Adams, a native of Nelson, BC, is now a real estate agent in Phoenix. His niche market is Canadian snowbirds that are looking for a winter home in the Arizona desert.
“It all started a couple of years ago when I had about six Canadian friends ask me about buying a place in Phoenix,” says the former Canuck.
“I passed them on to other realtors, but then I thought - I’m not doing anything so I might as well get involved and make some money.”
Adams, earned his real estate license in 2009, and has since been very successful in his new vocation. His triumphs, ironically, have come at a time when the housing market in the United States has been severely depressed. In Phoenix, in particular, the market has reached all-time lows: sales of new homes have plunged 40% since 2008, and the median price for a single-family home has dropped to a historically paltry $135,000.
“It’s a great buyer’s market and (buyers) are mostly who I’ve been working with,” he says.
“[The market] has been good for me.”
Adams moved to Phoenix after an impressive hockey career that ended in 2002; a career in which he scored 743 points in 1,056 games with five NHL teams. ‘Gus’ played seven and a half seasons with the Canucks and is best remembered for his timely goals in the 1994 playoff run including the overtime tally in the final game of the conference finals.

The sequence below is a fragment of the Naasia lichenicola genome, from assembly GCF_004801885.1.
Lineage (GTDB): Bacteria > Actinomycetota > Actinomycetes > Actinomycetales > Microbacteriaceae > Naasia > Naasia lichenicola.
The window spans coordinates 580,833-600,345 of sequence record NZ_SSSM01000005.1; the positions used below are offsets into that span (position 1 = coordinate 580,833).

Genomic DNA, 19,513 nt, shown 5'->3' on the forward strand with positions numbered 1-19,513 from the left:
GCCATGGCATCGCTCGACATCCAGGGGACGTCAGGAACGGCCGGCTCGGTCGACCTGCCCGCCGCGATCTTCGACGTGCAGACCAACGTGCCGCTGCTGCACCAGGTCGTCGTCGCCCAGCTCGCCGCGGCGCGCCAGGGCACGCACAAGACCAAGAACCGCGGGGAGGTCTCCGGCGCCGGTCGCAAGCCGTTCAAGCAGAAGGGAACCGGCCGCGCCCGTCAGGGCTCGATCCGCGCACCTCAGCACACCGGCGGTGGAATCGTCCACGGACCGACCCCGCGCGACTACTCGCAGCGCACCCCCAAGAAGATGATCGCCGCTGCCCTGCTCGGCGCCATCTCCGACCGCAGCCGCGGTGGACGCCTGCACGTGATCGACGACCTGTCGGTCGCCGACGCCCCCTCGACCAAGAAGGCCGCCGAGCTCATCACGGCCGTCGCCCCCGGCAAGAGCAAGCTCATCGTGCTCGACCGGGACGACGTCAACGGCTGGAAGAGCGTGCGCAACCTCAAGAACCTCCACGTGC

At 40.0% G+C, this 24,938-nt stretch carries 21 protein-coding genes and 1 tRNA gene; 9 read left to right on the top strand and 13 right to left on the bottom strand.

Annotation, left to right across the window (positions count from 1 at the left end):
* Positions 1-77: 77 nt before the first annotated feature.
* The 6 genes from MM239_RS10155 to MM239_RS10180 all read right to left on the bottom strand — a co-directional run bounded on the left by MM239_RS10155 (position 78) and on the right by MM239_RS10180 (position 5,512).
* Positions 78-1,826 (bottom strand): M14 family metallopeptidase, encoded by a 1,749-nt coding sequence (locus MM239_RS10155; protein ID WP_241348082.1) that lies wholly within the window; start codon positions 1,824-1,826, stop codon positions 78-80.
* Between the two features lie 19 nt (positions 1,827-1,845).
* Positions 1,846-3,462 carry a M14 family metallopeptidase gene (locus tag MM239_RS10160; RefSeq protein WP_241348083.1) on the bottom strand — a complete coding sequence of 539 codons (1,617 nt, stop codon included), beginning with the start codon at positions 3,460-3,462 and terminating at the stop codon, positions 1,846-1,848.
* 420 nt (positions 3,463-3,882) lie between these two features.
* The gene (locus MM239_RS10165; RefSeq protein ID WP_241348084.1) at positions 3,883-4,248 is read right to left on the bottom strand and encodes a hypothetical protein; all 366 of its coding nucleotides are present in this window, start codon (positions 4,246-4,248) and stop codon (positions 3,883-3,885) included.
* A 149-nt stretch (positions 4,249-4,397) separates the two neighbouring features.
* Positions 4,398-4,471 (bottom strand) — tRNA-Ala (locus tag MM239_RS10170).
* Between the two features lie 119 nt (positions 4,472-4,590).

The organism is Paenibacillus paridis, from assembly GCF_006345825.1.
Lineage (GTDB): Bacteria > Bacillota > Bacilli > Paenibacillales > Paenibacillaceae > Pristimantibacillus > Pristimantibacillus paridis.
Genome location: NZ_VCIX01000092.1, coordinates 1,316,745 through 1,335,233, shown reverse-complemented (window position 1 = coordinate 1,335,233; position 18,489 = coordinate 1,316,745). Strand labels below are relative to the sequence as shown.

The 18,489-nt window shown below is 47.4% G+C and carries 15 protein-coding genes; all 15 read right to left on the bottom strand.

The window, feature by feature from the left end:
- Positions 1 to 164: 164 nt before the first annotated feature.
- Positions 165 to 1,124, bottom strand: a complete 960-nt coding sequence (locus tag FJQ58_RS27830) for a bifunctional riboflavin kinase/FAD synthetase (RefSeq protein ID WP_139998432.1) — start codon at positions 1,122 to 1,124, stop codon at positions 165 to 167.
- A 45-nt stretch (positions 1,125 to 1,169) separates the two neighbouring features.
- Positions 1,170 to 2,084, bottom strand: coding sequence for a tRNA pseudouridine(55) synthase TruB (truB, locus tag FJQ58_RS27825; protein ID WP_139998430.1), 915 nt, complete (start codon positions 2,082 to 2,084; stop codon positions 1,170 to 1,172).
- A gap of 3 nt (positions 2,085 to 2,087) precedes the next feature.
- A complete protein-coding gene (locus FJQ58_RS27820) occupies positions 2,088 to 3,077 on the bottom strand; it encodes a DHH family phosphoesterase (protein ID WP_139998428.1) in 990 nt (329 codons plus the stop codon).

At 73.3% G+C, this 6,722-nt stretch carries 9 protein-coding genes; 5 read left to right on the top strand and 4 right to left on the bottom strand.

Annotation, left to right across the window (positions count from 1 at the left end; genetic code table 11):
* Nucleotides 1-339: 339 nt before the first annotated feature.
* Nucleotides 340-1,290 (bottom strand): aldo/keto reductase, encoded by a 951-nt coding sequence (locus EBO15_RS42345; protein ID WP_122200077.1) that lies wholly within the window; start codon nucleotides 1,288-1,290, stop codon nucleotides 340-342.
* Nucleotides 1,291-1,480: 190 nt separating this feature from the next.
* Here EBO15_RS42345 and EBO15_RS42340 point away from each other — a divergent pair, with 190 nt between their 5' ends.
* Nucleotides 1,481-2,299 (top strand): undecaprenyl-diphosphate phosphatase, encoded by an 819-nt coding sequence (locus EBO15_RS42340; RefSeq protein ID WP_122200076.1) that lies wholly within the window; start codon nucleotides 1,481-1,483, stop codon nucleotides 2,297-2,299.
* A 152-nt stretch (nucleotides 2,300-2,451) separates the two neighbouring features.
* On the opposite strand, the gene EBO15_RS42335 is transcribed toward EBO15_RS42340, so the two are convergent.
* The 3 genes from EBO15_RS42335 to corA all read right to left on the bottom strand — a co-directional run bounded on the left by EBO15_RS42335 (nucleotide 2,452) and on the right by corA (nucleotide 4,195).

Since retirement, the father of three has been involved, as a financier, in the Bear Mountain Resort development located on Vancouver Island and with Compro Sports – a growing hockey stick manufacturing firm based in Alberta. Adams says that his participation with Compro is limited to his investment, but he does help to promote their products.
For the foreseeable future however, Adams is intent on focusing his professional pursuits on his real estate career.
“There is a lot to learn with short sales and foreclosures in this market, but I’m starting to feel more comfortable with it all now,” he says.
“I’m learning lots every day.”
While a career in real estate may seem anomalous to a career in hockey, Adams believes that the formula for success is the same for both professions.
“Work ethic and perseverance,” exclaims Adams.
“You’ve got to fight through a lot of the bad stuff to reap the rewards.”